On September 20th FMO published its new position statements on human rights, land governance and gender. We appreciate that FMO takes human rights serious and applaud the efforts that have been made to come to an improved position on human rights, land and gender. However, to truly have a positive impact on people and the environment, some important follow up steps are necessary.
About one in every six people, particularly women, directly rely on forests for their lives and livelihoods, especially for food. This shows how important non-timber forest products (NTFPs) and forests are to ensure community resilience. Not only as a source of food, water and income, but also because of their cultural and spiritual meaning.
In this time of crisis-driven reflection we can read telling analyses of past and present on all sides which are being translated into agendas for action. Many of the analyses address issues like inequality, climate, the financial sector, health care, education and women’s rights. They talk about ‘what’ and much less about ‘who’ or ‘how’.But a different future can only be built together with everyone, young and old, men and women. This future will not simply happen to us; we ourselves have a hand in it. It is time for new faces around the table, with new voices. It is time for a new future.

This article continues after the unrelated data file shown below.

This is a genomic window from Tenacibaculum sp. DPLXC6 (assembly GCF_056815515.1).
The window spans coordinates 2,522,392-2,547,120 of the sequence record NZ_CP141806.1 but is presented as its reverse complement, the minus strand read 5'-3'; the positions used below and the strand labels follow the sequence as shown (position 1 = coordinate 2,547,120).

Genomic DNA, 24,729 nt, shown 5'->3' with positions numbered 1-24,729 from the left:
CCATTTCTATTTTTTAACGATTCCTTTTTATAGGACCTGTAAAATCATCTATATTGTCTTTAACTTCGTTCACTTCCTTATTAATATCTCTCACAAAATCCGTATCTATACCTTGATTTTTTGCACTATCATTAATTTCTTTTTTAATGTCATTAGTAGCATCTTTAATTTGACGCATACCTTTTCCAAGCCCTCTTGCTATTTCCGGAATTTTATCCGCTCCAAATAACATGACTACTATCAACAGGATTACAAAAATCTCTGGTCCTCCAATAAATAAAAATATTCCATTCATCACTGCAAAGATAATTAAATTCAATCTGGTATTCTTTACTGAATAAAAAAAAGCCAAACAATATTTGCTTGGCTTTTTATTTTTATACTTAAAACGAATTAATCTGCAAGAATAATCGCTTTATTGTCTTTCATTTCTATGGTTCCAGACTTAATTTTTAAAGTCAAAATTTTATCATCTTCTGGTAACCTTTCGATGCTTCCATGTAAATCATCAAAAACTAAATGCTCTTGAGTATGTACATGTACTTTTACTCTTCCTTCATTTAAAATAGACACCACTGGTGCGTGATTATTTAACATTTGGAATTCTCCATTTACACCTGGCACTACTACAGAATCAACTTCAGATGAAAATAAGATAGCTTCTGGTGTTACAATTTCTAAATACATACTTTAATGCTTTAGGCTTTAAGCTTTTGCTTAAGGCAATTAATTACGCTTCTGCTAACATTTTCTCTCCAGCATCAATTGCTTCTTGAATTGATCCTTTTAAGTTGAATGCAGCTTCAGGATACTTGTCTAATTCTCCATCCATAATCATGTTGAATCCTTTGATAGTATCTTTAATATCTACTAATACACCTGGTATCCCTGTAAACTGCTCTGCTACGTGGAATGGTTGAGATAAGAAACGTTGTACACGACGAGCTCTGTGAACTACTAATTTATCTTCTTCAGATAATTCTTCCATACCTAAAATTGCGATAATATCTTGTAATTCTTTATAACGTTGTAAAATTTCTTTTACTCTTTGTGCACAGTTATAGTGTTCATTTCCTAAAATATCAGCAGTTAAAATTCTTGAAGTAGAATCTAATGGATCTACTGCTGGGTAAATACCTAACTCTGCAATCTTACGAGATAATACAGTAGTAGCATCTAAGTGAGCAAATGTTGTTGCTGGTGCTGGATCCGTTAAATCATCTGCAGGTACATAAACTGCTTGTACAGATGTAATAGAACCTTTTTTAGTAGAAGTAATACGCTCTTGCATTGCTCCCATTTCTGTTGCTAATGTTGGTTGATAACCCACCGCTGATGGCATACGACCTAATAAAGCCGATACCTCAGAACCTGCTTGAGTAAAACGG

Participatory Land Use Planning (PLUP) is a rights-based approach ensuring inclusive and gender-responsive land governance, especially for those whose rights to land are not fully acknowledged.
Congratulations to our brave colleagues from the National Association of Professional Environmentalists (NAPE) from Uganda! At last, their work received official recognition, as on International Human Rights Day, NAPE was awarded a prestigious Human Rights Award by the Uganda Human Rights Commission (UHRC), endorsed by the UN Office of the High Commissioner for Human Rights (OHCHR). To Frank Muramuzi, executive director of NAPE, the award is a tribute to the organisation’s long time work in fighting for the sustainable use of Uganda’s natural resources and the rights of communities affected by large scale development processes in the country.